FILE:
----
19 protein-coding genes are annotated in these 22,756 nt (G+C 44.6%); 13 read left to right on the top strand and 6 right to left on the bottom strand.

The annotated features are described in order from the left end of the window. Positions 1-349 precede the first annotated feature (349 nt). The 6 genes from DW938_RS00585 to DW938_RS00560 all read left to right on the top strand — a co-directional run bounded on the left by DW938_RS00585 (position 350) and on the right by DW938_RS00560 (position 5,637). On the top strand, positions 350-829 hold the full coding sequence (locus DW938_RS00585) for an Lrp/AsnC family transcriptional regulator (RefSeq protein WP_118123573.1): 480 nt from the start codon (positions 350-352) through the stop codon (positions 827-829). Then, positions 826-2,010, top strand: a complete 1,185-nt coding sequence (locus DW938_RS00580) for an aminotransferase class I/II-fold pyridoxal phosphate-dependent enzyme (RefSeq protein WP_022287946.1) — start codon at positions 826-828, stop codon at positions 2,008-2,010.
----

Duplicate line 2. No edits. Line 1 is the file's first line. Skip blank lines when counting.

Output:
The annotated features are described in order from the left end of the window. Positions 1-349 precede the first annotated feature (349 nt). The 6 genes from DW938_RS00585 to DW938_RS00560 all read left to right on the top strand — a co-directional run bounded on the left by DW938_RS00585 (position 350) and on the right by DW938_RS00560 (position 5,637). On the top strand, positions 350-829 hold the full coding sequence (locus DW938_RS00585) for an Lrp/AsnC family transcriptional regulator (RefSeq protein WP_118123573.1): 480 nt from the start codon (positions 350-352) through the stop codon (positions 827-829). Then, positions 826-2,010, top strand: a complete 1,185-nt coding sequence (locus DW938_RS00580) for an aminotransferase class I/II-fold pyridoxal phosphate-dependent enzyme (RefSeq protein WP_022287946.1) — start codon at positions 826-828, stop codon at positions 2,008-2,010.